Wednesday, February 3, 2016

I'm okay, but...

One time I had to deliver bad news to Eli and later he (gently) critiqued my presentation. He told me to lead with a reassurance if possible. Like, "I'm okay, but I got into a bad car accident," for example. 

So, I'm okay, but I got into a bad car accident. 

Remember how I told you I bought a new car last September? I'm going to have to buy another one. I was driving on the highway one morning a couple weeks ago...I had just come from a doctor's appointment and was headed into work when traffic slowed ahead of me. I slowed down, and then I felt a car rear-end me. Really, I knew that part would happen. She was coming in hot...I could see her in my rear-view mirror. I took a second to register the hit just in time for another car to slam into my driver's side deploying all of my airbags on that side (so I couldn't see what was happening). Again, I took stock. I felt okay, but I wasn't sure if the accident was over yet or what I would find when I crawled out my back door (my driver's side wouldn't open from the inside because of the impact). It was a very traumatic experience for me, in case that isn't obvious. 

There were five cars involved in the wreck...five adults and one child in a car seat...all of us okay (by some miracle, Praise Be). Three of the five cars had to be towed from the scene, including mine. I had a police officer drive me to work, I think because I didn't know what else to do. If I was going to pass out or something, I wanted to be around other people who could help me. The nurses I work with evaluated me and advised me to go to Urgent Care because of elevated vitals and delayed pupil reaction (I was in shock and they thought I might have a concussion because of the jerking and the airbag that exploded into the left side of my head). Then, Urgent Care sent me to the ER for a CT scan which (again, thankfully) was clean. I saw a chiropractor who took X-rays of my neck and diagnosed me with whiplash (although he says this is an outdated term). He had trouble even adjusting me the first visit due to incredible tightness. Insurance said my car was "clearly a total loss" which is a real bummer; it had just over 2,000 miles on it and still smelled new inside when I went to retrieve my tags. Eli and his parents were on the other side of the world in Australia and, as fate would have it, my parents were in the midst of dealing with my dad's rotator cuff injury and subsequent surgery. Because several members of my support system were scattered or otherwise occupied, I have had to deal with many of the emotional and logistical aspects of this by myself. It's really important to know you can get through tough days on your own, but it is not a warm and fuzzy process. Basically, the past couple weeks have been pretty shitty.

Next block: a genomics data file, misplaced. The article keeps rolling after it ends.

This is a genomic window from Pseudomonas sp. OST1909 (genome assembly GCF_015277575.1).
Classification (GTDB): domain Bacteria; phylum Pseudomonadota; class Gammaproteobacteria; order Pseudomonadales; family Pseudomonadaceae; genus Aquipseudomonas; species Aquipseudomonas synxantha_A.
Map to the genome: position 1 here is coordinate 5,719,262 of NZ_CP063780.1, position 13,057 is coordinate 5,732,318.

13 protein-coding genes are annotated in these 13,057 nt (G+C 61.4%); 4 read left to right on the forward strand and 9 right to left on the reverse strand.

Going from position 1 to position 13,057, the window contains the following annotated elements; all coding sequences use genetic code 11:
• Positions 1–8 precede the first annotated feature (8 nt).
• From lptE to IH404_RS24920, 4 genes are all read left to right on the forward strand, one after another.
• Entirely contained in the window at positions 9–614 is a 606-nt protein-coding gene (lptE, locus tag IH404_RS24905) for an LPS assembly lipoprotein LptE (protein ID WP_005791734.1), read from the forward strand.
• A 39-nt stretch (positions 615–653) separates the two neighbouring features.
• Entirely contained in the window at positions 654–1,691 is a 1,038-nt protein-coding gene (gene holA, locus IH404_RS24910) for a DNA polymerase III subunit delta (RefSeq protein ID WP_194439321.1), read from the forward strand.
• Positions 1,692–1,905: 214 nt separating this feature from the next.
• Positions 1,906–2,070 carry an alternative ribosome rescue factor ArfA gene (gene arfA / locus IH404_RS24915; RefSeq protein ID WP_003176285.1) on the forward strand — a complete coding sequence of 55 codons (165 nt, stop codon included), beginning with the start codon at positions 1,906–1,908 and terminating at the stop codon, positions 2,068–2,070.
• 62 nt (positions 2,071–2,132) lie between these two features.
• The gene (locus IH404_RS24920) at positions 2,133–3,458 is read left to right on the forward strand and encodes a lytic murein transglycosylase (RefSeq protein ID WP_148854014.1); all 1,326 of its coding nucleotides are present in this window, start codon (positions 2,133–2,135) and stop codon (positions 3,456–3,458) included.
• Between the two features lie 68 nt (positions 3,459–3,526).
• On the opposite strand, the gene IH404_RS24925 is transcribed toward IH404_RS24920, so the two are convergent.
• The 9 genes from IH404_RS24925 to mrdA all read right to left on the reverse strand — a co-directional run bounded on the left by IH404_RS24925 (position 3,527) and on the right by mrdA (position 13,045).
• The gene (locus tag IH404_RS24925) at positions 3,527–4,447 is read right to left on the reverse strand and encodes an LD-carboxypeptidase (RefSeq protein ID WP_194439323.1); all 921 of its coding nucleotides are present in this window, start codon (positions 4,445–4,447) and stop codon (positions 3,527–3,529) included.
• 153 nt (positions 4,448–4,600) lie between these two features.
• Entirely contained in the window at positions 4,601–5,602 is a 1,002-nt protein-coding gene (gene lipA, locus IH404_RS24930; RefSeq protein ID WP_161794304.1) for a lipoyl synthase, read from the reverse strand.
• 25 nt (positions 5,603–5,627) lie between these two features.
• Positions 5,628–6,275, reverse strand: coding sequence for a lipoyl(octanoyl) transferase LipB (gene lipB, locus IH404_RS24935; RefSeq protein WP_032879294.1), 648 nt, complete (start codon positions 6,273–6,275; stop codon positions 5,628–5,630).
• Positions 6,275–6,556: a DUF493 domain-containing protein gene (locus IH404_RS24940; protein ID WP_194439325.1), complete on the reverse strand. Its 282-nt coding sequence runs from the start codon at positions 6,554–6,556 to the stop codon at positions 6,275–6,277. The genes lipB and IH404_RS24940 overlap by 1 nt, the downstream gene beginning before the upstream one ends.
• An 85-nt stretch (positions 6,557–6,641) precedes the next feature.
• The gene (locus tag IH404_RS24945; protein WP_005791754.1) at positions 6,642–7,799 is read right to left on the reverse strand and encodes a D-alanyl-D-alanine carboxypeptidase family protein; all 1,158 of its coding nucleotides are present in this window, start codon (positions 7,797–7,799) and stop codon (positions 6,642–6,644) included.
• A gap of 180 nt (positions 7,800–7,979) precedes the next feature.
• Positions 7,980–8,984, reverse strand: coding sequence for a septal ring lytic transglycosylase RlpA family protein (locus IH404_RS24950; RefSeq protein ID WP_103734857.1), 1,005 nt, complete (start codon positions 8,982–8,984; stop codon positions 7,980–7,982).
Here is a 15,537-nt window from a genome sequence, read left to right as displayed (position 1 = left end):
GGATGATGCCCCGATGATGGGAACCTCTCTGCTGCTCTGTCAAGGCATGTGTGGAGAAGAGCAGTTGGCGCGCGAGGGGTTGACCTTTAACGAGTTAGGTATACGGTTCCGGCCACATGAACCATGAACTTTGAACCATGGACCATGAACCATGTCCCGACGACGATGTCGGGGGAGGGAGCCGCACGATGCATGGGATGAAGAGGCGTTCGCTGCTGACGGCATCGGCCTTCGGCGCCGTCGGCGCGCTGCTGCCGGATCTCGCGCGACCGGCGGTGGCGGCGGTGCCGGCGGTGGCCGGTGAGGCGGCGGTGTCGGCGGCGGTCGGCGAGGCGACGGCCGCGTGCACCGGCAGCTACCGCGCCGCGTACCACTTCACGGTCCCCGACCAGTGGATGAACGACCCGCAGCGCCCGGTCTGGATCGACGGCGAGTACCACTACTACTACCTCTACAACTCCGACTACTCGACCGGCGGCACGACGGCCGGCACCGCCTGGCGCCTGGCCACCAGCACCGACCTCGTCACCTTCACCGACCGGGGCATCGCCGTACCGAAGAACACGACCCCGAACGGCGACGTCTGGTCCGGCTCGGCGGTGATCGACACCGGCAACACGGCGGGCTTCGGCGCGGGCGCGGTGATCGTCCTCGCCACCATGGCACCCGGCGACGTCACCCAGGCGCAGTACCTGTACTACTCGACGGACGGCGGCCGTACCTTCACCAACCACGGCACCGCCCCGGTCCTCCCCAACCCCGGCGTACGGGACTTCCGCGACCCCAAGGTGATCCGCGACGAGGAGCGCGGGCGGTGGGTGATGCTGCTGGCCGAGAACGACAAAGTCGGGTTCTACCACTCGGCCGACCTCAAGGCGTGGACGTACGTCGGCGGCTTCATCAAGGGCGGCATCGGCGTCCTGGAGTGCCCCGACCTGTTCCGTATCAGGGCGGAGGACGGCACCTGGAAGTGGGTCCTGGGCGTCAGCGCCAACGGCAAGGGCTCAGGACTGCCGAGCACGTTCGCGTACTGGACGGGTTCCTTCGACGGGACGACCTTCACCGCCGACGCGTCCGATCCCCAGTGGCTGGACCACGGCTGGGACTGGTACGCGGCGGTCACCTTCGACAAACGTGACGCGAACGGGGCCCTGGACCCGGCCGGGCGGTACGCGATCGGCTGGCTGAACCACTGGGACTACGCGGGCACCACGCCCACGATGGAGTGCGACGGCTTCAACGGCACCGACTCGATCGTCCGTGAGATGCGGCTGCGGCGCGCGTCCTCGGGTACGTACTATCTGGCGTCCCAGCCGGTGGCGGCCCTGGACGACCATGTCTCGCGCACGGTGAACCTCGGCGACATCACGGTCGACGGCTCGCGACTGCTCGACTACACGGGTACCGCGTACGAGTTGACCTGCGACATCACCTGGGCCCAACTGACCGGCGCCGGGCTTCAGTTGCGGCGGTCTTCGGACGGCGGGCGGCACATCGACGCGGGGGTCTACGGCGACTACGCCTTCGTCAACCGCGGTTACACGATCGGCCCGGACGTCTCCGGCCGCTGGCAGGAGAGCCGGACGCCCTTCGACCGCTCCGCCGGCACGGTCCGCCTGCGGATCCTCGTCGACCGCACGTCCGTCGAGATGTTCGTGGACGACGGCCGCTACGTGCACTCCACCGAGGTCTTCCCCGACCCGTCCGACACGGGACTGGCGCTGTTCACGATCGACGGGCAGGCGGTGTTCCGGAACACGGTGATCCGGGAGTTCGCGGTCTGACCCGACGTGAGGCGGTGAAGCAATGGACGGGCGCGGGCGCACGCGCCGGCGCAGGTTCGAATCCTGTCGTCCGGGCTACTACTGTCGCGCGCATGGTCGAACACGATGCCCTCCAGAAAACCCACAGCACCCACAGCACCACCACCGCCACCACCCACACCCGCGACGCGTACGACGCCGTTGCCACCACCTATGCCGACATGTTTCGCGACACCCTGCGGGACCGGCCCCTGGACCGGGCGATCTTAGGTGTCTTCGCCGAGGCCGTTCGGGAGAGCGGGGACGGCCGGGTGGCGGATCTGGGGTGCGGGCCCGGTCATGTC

Don't get me wrong, I am absolutely thankful to be well and I know it could have easily been much worse. My body emerged relatively unscathed, but what lingers is this feeling of vulnerability. You can be doing the right thing and people can just slam into you. I am not someone who considers my own mortality often, but lately it's been on my mind. I am driving Eli's car now because the world doesn't stop; I still have responsibilities and tasks to complete even though I feel frightened. 

In any case, that's what's been going on with me. I am recovering. Also, I am considering buying a Honda next time and would appreciate your thoughts on this. 

Please do try to be safe and take care. 

Wednesday, December 30, 2015

2015: A year in review

I had a really great time flipping through my calendar and reading old blog entries to put together this goofy retrospective. As it turns out, 2015 was a big year for me. (Dear technically challenged friends and parents: you can hover over highlighted words and click to read old entries. Woah, right?)

Eli and I started 2015 with a spontaneous and restorative weekend trip to Fort Myers Beach. We couldn't make it work again this year but we definitely talked about it. I used to hate a do-nothing vacation (preferring instead to be active and pack in experiences) but, with each passing year, I grow more and more fond of the concept of time without agenda.

My dad took me on an epic vacation to California in March for what was probably the last true Spring Break of my life. I framed a few photographs from the trip for my parents for Christmas. Nothing but warm feelings about this was the best.